Last month, I attended the London Book Fair and came home with new thoughts on the future of e-books. In particular, an in-booth presentation by DNL eBooks’ Peter Kent—author of many books including “SEO for Dummies” and “The Complete Idiot’s Guide to the Internet”—combined interesting statistics and Kent’s opinion on e-books’ future. Of course, Kent’s affiliation with DNL eBooks should be kept in mind, as the vendor provides a 3-D e-book technology (that incorporates Adobe Flash) through a software download for personal computers. (The technology was used in the Avon [a HarperCollins imprint] e-book release of “Lady Amelia’s Secret Lover,” which featured embedded video of the book’s author, Victoria Alexander.) Still, his presentation, “Digital Books: The Road Ahead,” was compelling.
First, Kent noted that a revolution is occurring:
• Today, more people are reading on screen than on paper (not just books, but all types of reading);
• 10 years ago, $0 was spent on MP3s;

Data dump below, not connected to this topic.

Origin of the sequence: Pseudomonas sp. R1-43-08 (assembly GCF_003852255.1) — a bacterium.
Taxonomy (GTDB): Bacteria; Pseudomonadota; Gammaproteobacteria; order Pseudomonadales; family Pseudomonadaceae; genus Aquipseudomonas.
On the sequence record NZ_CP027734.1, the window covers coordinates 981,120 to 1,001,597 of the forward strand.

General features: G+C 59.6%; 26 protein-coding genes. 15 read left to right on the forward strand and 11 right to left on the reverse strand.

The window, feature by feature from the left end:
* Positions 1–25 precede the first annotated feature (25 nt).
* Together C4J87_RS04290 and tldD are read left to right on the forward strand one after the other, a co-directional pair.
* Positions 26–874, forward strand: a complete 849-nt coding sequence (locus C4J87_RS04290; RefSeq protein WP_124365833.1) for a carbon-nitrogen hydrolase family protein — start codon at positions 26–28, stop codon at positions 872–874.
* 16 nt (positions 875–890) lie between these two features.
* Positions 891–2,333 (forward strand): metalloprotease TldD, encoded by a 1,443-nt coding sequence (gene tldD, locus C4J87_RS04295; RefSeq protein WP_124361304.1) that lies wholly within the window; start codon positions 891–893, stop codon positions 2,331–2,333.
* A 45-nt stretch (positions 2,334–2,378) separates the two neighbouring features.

• 2007 e-book sales were greater than 2004 MP3 sales.
Kent noted, “I don’t think things will move as fast in digital books … but we’re really only three years behind in retail [sales].”
He suggested that e-readers such as the iLiad, Sony Reader and Amazon Kindle “will disappear” in a few years because of “the ‘one-device’ problem. They have limited features (no color, animation, sound or interaction).” With laptops dropping in price, the value of single-function devices, with price tags close to multifunction computer devices, also drops. Plus, he said, “Many e-books cannot work on [dedicated] readers. … I believe that more than 99 percent of all e-books are being read on PCs.” He noted as additional competition the ultra-mobile PCs, which he says are retailing for around $400 in Asia. (Most prices I have seen in the United States are upwards of $700-$900.) Not to mention the iPhone and other mobile devices. Even the iPod, which initially only played music, has evolved into an audio-video entertainment device.